I’d already begun writing by this time, and was honing my craft writing (bad) books and (bad) short stories, but I secretly wanted to either be a filmmaker or, because of Letterman, a late night talk show host. Had I been a little more courageous, I may have tried my hand at stand-up comedy with the intention of someday having my own show. And now that I see Jimmy Fallon, who is only three years older than me, doing what he’s doing, I think maybe I should’ve attempted it. Ah, well, it is what it is. My time has come and gone and I have novels to write, oh so many novels, but Letterman is still an influence.

Unfortunately, I haven’t really watched Dave in a long time.  I’ve seen the odd show here and there. Thanks to the Internet, I will often catch interviews a day or so after they air (especially when Howard Stern, Steve Martin, or Robin Williams was on). I watched it the night G was born in 2012, after watching the election results.

David Letterman isn’t perfect. His show wasn’t perfect. But I loved it. It’s going to be weird in September once Stephen Colbert sits behind the desk and becomes host of The Late Show. It’s going to be weird that Letterman won’t be there to hear about the next morning. I think about that. The pillars of our youth begin to crumble at some point. I understand why so many people were sad about Carson’s departure now. Even Leno’s. Late Night TV is going to be very different. The new guard is in place. But I think it’ll be good. Because when they talk about the late night host who inspired them, they don’t mention Carson, and they sure as shit don’t mention Leno. They all mention Letterman. Fallon, Kimmel, O’Brien…all of them. They all name David Letterman as the guy who turned them onto their paths.

Looks like there are a lot of mutants out there.

Thanks, Dave.

david-letterman-tribute-robin-williams

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School’s In Again, When’s Vacation?

That title sucks, but what can you expect from a teacher after the first week of school is over? I went from spending the day working on the novel, reading other people’s novels, watching movies, being a husband and father (and father-to-be-again) to being Mr. Gauthier. The week was pretty good. There were some issues, there always are the first few weeks of school, but I had a good time and I think the kids did, too. One of those kids is my 14-year-old daughter who started the high school I teach at this week. I decided to bring her to school and bring her home and so have seen her every day this week. We’ve talked more this week than we have for the whole summer. Part of that is that she went to Florida to visit my sister and her family for a month, part of that is that, at 14, when she comes over she sits on the computer. I can’t say I wouldn’t do the same if I were in her place. So the week has been good.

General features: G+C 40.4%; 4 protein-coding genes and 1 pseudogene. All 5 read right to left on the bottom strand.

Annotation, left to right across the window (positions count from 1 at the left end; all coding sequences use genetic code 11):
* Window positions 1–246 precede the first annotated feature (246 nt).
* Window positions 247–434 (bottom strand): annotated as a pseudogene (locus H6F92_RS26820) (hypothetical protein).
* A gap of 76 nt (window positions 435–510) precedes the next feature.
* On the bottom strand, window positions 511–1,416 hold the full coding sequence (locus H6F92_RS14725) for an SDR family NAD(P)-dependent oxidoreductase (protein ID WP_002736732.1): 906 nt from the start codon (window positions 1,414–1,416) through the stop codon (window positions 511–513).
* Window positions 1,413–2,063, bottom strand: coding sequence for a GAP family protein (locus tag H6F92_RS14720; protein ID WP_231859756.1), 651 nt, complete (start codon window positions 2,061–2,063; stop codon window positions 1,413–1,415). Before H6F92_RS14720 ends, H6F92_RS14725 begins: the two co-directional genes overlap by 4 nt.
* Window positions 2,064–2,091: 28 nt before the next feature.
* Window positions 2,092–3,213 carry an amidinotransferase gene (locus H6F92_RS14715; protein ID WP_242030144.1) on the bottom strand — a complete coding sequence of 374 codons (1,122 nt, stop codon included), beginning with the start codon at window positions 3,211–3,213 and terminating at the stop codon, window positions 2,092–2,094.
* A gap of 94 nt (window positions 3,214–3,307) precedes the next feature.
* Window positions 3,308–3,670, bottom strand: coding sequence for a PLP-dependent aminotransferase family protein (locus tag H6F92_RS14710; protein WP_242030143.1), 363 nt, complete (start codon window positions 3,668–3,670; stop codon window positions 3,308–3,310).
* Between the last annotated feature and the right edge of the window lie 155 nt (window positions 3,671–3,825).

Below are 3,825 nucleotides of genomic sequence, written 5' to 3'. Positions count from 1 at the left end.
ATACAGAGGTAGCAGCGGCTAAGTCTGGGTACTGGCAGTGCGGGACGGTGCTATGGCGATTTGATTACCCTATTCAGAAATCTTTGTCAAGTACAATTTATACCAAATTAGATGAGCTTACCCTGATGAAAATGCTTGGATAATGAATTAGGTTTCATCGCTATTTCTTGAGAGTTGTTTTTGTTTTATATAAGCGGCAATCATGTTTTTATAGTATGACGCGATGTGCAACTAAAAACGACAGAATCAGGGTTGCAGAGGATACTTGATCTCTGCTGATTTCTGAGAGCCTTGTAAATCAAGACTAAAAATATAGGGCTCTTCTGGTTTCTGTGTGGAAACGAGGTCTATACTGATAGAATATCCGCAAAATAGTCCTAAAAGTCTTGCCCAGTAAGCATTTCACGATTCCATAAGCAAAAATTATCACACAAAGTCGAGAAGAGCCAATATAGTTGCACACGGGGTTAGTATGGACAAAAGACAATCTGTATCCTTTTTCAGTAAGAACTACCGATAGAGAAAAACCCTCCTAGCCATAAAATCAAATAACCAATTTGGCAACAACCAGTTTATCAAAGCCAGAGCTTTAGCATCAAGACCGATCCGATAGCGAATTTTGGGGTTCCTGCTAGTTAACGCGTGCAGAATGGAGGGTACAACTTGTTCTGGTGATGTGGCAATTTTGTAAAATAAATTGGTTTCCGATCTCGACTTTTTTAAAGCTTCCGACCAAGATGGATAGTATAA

I never thought I’d be a teacher, when I fell into the whole education thing, I didn’t think I’d be good at it. I have found that I am good at it. I think it’s the natural storyteller in me, the entertainer.

This may shock some people who are of literary persuasion but I see writing and literature as a form of entertainment. I don’t just mean media tie-in novels and books written by or about celebrities, either, I’m talking all literature. My to-be-read pile (which somehow never diminishes) has novels by Proust, Pynchon, and Steinbeck next to (or underneath) a volume of the pulp The Shadow and two A Nightmare on Elm Street tie-ins written around 2004-2006. One pile has You Wouldn’t Like Me When I’m Angry: A Hulk Companion by Patrick A. Jankiewicz on top of Magic for Beginners by Kelly Link, which sits atop 3 werewolf anthologies, a nonfiction book about Harlan Ellison I bought in 2003, and several books about Bruce Springsteen. Enterfuckingtainment, man! I think most people who read my blog feel the same way about literature. Most of my immediate colleagues probably do as well.